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LCA and the Dynamics of Agriculture’s Environmental Impacts

Sangwon Suh

Researchers who work in life-cycle assessment (LCA) rely heavily on databases to
quantify the environmental impacts of products and services. In industries that change rapidly, such as the electronics and high-tech sectors, LCA data sets are updated frequently to ensure the most accurate analyses. However, data sets for agriculture, which is perceived as changing slowly, tend to be updated infrequently.

“People tend to think of agricultural as an industry of the past that doesn’t change much, and that its environmental impacts are more or less constant over time,” says Bren professor Sangwon Suh. “They may think that using twenty–year-old LCA data is OK for agricultural products.”

But in “Change in environmental impacts of major crops in the US,” published Sept. 11 in the journal Environmental Research Letters, Suh and his co-author, Bren School alumnus Yi Yang (PhD 2015), show that agriculture in the 21st century is highly dynamic as the result of several factors, including climate change and technological advances.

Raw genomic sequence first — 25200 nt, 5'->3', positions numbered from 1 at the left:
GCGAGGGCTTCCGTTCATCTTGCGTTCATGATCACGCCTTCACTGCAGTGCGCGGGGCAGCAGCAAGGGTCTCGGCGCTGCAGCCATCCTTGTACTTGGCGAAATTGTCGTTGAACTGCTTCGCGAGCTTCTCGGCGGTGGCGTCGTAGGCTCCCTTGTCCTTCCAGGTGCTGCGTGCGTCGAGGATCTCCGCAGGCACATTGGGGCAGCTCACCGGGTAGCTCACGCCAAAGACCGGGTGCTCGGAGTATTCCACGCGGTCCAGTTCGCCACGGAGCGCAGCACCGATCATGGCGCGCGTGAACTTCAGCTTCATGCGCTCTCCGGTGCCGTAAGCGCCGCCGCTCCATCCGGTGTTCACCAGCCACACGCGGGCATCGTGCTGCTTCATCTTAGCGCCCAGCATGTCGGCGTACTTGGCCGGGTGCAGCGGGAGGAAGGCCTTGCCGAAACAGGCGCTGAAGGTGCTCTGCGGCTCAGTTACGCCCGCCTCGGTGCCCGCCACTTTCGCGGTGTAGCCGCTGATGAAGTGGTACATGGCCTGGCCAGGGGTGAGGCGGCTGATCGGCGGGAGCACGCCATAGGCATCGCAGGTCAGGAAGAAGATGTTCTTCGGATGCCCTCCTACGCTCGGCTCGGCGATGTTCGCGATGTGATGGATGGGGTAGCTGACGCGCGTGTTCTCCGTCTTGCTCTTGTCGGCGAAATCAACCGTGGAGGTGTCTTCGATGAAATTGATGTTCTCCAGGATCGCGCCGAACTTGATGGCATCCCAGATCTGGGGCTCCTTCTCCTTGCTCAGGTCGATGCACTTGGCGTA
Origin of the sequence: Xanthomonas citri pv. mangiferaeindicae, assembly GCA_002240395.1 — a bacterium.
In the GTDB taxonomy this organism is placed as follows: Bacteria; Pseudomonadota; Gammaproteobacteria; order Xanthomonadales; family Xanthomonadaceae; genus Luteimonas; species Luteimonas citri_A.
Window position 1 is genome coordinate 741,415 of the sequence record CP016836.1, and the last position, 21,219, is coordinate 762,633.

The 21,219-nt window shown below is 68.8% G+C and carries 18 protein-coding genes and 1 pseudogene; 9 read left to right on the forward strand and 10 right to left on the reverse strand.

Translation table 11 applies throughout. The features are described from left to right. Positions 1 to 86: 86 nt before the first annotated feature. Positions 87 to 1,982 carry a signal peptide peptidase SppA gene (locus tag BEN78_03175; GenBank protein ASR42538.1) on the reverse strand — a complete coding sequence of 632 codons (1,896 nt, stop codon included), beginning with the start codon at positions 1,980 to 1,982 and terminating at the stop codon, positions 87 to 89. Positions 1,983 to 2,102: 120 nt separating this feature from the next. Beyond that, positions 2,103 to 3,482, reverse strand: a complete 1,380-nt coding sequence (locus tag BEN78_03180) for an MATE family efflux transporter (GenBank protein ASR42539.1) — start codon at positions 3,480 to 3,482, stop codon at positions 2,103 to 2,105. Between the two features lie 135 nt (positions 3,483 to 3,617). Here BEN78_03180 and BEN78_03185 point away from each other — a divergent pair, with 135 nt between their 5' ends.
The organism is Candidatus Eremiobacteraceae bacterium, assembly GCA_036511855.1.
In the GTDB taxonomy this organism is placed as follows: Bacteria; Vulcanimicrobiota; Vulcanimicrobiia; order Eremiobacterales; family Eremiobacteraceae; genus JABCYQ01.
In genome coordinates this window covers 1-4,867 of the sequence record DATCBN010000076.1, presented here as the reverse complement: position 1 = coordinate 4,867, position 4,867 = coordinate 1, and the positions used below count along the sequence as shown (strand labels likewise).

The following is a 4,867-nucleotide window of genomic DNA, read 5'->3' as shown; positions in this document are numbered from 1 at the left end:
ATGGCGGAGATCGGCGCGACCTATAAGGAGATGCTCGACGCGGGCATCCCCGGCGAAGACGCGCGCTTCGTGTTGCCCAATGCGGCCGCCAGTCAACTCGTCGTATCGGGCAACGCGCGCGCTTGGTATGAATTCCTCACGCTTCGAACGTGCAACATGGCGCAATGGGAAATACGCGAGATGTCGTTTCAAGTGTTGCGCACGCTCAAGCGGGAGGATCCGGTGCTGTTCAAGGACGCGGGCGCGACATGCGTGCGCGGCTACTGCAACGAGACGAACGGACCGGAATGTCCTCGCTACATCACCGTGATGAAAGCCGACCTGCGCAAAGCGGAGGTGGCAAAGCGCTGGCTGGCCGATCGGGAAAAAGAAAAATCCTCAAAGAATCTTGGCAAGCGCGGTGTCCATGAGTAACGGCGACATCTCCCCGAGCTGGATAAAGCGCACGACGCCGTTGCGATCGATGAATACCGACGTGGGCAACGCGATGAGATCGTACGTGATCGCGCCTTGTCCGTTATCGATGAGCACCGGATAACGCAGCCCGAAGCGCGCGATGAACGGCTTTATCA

The researchers gathered a large amount of new data for four major crops, examining ten years of environmental impacts resulting from the cultivation of corn, cotton, soybeans, and wheat. They measured acidification (air), eutrophication (water), smog formation, freshwater ecotoxicity, and several human health criteria.

While several impacts remained relatively stable over time, others varied significantly.

Yi Yang

For instance, the impact per acre of both cotton and corn cultivation on the ecological health of freshwater systems decreased by about 60% and 50%, respectively, in the past decade. The decreases are believed to have resulted from expanded use of genetically modified crops, which require fewer pesticides and herbicides.

But the researchers also found that the freshwater eco-toxicity impact of soybean production quintupled, largely owing to the spread of an invasive species, the soybean aphid, which led to increased use of insecticides.

The authors write that understanding the factors that drive change in the environmental impacts of agricultural systems is essential for making informed decisions, prioritizing which LCA data to update more frequently, and interpreting LCA results that use older data.

“Our study implies that it is worthwhile focusing on the rapidly changing categories when updating agricultural LCA databases under time and resource constraints.”